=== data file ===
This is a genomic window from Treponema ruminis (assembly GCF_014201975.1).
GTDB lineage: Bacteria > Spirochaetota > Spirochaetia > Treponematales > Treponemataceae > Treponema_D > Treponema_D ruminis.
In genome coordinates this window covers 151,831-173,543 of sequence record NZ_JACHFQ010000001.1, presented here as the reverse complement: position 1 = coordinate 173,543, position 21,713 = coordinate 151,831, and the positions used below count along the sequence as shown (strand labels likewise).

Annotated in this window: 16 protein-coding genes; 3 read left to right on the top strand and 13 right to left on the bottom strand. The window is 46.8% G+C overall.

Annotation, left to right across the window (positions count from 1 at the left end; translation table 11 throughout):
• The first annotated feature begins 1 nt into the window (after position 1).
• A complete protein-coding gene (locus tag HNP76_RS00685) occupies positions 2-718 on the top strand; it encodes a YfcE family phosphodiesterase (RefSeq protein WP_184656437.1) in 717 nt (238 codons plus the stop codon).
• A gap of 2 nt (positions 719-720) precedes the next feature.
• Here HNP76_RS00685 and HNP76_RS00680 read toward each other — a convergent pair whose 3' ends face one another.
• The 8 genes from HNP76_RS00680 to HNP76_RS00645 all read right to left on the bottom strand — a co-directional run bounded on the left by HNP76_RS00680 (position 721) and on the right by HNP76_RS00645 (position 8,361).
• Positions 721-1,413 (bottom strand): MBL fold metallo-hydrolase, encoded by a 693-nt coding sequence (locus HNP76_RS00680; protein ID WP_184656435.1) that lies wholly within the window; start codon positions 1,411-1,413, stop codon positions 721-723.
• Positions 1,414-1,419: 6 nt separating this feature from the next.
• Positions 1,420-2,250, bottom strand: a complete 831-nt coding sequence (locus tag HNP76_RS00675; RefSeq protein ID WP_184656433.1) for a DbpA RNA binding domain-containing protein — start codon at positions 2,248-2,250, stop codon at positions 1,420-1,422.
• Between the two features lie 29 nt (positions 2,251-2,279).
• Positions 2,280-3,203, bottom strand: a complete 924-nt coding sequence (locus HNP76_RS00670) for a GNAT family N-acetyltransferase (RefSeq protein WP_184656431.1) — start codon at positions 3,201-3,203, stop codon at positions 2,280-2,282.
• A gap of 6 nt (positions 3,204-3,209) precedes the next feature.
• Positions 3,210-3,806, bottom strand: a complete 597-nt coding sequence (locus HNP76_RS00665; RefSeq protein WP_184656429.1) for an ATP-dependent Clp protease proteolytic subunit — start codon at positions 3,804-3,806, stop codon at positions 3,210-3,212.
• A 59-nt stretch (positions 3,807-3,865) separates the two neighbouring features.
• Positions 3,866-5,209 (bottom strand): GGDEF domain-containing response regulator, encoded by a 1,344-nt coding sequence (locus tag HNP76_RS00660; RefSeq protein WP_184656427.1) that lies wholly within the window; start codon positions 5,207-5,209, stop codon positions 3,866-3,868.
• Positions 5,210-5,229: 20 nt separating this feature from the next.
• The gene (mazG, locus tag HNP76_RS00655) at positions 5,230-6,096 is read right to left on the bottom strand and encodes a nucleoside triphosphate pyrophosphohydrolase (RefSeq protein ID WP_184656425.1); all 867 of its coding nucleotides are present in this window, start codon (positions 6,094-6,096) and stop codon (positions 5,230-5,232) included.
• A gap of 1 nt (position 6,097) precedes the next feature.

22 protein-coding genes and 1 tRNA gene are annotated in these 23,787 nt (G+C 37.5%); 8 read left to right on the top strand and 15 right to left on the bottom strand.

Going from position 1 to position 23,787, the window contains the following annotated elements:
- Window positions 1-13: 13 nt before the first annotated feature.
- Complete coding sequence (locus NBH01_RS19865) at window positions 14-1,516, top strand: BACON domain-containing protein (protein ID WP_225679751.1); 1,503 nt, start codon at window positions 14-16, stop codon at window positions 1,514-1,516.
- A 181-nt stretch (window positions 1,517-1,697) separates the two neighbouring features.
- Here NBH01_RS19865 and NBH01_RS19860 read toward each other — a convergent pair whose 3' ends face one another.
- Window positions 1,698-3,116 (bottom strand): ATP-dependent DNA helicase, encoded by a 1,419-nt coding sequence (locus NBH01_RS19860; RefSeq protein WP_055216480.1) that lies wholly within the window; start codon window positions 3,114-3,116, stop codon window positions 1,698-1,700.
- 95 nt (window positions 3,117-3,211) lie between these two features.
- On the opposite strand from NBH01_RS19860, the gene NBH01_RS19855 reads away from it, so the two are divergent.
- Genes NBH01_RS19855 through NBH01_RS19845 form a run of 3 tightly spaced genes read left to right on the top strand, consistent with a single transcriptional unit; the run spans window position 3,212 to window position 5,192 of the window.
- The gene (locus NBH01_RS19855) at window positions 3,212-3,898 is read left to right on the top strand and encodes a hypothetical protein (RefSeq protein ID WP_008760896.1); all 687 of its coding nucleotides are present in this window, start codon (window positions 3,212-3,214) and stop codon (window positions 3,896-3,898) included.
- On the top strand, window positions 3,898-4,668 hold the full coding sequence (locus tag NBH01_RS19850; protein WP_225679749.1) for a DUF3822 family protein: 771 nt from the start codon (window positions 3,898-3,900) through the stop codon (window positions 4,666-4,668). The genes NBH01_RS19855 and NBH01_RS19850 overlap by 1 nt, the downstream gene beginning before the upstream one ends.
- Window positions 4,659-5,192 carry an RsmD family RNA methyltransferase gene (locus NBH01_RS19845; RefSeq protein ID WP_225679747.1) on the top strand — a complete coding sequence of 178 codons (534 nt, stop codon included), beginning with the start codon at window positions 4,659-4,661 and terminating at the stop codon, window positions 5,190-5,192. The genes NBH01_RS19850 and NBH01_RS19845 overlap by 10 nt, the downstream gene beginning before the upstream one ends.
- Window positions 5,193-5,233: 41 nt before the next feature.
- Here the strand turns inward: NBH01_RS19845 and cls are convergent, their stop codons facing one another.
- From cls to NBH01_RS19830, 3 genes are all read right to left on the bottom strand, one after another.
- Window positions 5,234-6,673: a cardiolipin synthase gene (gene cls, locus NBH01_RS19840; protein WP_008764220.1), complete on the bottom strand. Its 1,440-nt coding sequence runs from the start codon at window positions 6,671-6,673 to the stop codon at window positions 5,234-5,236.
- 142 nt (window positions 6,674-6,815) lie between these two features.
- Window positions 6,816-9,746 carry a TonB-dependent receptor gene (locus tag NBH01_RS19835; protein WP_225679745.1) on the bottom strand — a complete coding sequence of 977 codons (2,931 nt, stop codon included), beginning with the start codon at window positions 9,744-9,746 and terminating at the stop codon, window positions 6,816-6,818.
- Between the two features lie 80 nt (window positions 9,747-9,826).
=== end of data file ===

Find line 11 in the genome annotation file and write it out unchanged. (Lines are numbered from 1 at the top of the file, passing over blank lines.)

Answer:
• Positions 721-1,413 (bottom strand): MBL fold metallo-hydrolase, encoded by a 693-nt coding sequence (locus HNP76_RS00680; protein ID WP_184656435.1) that lies wholly within the window; start codon positions 1,411-1,413, stop codon positions 721-723.